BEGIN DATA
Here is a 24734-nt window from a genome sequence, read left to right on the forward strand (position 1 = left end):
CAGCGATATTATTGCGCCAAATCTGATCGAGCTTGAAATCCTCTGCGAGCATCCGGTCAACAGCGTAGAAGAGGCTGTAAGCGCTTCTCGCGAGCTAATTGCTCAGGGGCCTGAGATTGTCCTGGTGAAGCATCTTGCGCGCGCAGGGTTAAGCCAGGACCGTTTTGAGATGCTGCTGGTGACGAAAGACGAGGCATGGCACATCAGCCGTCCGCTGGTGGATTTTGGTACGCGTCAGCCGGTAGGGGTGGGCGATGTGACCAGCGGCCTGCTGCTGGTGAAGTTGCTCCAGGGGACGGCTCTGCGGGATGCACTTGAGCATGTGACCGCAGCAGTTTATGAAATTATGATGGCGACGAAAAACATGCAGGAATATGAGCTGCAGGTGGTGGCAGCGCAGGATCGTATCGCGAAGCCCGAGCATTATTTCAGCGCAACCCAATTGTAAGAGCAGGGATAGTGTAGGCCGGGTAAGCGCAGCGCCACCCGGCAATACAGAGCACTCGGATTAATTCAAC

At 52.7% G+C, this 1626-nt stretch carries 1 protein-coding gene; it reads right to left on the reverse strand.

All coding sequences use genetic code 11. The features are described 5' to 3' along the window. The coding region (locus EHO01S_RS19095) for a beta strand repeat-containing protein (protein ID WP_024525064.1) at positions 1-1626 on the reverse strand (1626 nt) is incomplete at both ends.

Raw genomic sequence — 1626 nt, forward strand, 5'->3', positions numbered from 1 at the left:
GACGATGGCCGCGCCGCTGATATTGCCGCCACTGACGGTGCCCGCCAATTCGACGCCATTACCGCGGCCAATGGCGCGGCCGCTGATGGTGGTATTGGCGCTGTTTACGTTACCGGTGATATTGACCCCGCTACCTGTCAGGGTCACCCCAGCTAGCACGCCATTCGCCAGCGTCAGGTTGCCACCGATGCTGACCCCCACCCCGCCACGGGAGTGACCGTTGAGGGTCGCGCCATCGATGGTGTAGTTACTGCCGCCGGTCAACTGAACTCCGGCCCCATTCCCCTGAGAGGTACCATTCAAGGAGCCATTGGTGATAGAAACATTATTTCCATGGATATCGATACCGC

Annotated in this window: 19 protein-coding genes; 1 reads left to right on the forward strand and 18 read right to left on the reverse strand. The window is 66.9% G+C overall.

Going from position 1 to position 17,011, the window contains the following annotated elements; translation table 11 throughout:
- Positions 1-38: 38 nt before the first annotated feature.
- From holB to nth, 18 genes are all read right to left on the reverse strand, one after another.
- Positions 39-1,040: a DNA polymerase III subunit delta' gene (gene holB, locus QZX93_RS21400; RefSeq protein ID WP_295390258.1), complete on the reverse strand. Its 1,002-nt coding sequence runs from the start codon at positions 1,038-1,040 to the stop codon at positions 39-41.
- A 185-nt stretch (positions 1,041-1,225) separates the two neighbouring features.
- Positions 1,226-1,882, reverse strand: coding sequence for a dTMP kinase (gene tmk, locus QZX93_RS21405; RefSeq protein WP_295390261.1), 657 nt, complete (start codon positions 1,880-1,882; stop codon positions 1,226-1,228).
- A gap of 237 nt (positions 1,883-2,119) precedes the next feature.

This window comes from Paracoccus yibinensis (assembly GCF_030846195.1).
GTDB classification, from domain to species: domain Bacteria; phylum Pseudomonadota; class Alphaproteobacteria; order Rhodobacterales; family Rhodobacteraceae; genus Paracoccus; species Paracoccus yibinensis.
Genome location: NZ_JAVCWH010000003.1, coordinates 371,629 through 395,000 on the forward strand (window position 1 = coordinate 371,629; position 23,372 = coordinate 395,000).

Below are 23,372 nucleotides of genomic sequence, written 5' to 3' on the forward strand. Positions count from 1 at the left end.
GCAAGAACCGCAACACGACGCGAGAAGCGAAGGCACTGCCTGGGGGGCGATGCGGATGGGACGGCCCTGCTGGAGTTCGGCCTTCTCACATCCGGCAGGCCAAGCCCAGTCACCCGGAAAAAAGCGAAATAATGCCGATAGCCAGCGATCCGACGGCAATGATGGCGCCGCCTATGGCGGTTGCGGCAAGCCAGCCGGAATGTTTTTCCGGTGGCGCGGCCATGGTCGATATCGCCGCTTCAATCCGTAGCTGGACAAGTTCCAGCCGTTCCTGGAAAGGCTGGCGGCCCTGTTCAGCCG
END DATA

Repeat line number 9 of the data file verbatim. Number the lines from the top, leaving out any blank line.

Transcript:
- Positions 1-38: 38 nt before the first annotated feature.